So I have to be careful when it comes time to point the finger. I've been there.

There's nothing new under the sun, after all. And 82,400 writers seem to agree with me, according to a search on the trite truism, "There's nothing new under the sun."

What invariably follows from plagiarism that seeks reward is outrage, and possibly tears, failing grades, dismissal, and other non-resume-worthy accomplishments. But the article in this morning's New York Times was more fun than the usual "she stole my screenplay/sitcom idea/plot line/hit song/term paper" riff. It was about a young woman, a sophomore at a certain well-regarded Ivy League University, who'd published a first novel that fit neatly into a genre dubbed chick-lit.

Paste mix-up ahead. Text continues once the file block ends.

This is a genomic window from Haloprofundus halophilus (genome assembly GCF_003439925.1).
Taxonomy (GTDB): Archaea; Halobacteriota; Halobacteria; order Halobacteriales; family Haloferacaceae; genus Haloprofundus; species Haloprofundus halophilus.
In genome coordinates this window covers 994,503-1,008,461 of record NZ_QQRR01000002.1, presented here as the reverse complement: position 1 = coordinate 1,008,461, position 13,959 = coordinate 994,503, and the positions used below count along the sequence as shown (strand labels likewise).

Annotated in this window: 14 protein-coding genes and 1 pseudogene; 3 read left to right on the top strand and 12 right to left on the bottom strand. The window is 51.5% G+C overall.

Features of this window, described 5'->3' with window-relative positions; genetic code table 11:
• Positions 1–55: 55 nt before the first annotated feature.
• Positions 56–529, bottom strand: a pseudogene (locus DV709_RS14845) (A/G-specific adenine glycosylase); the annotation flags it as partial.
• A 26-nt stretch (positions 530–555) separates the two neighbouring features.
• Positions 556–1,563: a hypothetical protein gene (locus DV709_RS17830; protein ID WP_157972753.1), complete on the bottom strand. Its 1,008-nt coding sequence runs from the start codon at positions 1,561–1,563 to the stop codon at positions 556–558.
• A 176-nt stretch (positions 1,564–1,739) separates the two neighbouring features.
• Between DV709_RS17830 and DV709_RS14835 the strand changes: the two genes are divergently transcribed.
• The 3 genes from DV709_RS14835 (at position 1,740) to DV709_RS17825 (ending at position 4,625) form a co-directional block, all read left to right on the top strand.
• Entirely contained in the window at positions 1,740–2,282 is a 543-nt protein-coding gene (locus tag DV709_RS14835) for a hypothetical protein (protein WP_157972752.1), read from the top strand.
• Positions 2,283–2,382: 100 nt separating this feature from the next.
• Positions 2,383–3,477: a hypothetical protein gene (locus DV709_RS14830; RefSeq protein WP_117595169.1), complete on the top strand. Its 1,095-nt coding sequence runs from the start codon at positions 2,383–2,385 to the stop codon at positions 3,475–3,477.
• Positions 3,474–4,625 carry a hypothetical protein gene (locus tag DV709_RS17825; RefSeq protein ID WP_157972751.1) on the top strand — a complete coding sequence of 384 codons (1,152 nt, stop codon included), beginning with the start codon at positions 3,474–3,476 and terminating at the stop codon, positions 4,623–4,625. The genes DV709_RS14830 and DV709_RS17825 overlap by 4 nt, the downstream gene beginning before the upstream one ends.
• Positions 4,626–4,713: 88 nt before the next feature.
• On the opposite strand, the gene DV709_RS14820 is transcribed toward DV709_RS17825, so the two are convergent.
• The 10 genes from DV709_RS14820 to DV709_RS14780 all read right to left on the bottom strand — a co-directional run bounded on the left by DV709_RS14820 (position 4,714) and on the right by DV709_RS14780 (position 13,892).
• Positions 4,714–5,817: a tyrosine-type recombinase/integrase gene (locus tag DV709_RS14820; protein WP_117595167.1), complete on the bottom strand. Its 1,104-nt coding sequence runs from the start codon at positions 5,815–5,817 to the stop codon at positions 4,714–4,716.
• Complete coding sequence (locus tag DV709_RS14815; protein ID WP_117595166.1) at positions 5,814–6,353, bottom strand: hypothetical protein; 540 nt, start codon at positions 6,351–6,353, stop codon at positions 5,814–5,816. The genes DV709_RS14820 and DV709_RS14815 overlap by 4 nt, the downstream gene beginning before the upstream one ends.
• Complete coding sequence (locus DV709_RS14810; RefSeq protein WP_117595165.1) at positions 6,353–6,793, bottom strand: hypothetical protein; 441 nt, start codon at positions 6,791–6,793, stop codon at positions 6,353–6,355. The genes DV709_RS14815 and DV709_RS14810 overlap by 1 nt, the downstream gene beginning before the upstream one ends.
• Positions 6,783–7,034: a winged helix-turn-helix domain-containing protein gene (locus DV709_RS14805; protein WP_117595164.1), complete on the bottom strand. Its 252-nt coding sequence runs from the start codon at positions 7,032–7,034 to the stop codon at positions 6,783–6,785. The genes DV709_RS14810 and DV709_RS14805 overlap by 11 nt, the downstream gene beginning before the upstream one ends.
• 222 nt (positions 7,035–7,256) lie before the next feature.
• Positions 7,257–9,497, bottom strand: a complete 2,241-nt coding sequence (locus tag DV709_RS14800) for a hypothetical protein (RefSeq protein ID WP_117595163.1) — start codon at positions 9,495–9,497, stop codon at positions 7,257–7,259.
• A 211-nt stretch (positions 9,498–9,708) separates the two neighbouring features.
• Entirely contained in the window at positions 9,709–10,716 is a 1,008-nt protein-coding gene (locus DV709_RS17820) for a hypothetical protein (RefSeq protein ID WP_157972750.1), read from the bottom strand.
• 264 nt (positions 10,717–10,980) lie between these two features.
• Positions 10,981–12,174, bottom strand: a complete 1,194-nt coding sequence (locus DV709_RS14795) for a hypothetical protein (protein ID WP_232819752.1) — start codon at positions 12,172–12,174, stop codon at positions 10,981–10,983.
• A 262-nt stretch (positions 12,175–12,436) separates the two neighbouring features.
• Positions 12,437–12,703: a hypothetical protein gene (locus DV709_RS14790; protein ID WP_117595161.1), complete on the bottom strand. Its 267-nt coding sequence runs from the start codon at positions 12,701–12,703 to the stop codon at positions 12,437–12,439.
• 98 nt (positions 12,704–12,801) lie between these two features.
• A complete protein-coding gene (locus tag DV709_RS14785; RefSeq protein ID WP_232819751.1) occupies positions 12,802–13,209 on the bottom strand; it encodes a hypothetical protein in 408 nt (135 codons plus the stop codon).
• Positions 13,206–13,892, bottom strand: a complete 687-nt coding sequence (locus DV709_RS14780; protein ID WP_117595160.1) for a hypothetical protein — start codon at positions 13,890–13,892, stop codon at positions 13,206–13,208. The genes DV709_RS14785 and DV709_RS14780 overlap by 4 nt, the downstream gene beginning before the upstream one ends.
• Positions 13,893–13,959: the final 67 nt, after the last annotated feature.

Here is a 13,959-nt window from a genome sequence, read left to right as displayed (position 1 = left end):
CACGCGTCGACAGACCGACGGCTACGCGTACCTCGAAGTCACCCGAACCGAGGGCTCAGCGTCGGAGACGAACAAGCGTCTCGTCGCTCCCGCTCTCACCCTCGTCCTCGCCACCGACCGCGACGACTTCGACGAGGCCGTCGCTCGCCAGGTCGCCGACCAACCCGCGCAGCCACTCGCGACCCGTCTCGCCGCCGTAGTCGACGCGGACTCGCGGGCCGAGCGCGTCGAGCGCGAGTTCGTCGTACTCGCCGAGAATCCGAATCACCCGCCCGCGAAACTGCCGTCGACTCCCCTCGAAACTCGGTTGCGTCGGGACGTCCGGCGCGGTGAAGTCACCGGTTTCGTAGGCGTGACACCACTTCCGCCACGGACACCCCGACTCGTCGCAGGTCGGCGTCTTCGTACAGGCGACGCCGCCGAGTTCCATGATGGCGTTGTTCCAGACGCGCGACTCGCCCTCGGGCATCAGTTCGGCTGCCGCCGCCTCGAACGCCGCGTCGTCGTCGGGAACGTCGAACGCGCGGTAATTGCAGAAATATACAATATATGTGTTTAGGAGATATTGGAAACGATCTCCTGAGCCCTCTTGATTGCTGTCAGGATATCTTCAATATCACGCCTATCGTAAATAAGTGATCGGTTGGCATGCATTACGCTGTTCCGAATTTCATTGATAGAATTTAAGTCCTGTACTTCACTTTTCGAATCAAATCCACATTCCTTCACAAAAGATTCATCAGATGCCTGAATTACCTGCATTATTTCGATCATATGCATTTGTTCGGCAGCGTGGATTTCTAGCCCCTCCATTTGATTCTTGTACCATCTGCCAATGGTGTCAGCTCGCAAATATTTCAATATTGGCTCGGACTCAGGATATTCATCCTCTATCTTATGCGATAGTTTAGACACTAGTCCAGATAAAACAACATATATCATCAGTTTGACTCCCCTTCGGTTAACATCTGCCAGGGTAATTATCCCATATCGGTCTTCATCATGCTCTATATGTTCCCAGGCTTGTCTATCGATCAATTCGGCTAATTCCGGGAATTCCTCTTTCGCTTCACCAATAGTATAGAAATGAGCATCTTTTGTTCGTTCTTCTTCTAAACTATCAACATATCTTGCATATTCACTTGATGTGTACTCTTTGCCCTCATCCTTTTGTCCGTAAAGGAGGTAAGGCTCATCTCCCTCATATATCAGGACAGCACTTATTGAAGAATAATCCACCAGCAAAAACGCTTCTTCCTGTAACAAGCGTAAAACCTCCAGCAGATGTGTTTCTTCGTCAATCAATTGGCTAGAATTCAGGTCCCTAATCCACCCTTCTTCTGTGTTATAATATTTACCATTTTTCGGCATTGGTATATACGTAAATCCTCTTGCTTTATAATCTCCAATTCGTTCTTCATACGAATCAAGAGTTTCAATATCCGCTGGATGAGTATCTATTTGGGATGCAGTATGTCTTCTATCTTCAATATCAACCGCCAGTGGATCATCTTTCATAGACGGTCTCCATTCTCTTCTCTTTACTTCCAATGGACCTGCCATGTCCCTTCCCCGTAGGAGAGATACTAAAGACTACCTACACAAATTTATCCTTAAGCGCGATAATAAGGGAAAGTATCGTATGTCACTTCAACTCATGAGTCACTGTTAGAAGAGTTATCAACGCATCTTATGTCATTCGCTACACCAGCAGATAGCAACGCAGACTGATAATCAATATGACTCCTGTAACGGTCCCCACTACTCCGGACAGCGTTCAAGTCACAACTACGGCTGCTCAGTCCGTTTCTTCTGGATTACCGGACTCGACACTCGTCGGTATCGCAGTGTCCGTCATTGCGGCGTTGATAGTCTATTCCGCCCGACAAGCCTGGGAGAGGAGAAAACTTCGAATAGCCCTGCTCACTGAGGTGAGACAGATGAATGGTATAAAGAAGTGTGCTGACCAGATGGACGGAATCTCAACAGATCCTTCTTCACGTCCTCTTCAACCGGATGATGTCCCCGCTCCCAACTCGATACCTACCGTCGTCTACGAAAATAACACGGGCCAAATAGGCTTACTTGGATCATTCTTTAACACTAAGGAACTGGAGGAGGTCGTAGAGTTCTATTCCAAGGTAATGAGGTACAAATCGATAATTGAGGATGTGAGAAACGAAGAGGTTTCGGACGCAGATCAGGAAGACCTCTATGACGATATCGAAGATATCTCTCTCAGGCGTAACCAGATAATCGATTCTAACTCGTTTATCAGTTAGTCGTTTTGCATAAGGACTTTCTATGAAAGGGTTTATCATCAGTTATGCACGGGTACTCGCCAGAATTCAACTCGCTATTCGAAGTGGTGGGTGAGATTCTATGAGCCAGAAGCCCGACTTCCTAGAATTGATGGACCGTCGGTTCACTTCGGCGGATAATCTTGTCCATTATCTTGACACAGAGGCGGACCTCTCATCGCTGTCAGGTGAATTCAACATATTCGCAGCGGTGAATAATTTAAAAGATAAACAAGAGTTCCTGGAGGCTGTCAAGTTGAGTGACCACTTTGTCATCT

The Times photo shows an attractive young Indian woman, sitting in a casual Joyce Maynard-style pose in her dorm room (see the dust jacket of the first edition of Looking Back -- it should be noted that Ms. Maynard attended a different highly regarded Ivy League University). According to the Times (and before that, The Harvard Crimson), Ms. Viswanathan had appropriated certain language, plot, and style from another wildly successful chick-lit author. She claims -- and I have little reason to doubt this is true -- that she'd simply internalized the other writer's works and inadvertantly copied them out of wholesale admiration. Fair enough. It's not a term paper. This is a genre that's populated by highly derivative works. How many ways can a cute, brainy, but socially backward girl be speechless when she encounters her hottie crush? How many of these girls apply to prestigious Ivy League universities and deliver triumphant validictory addresses, amazing and moving their now-envious peers? A lot, it seems, a lot.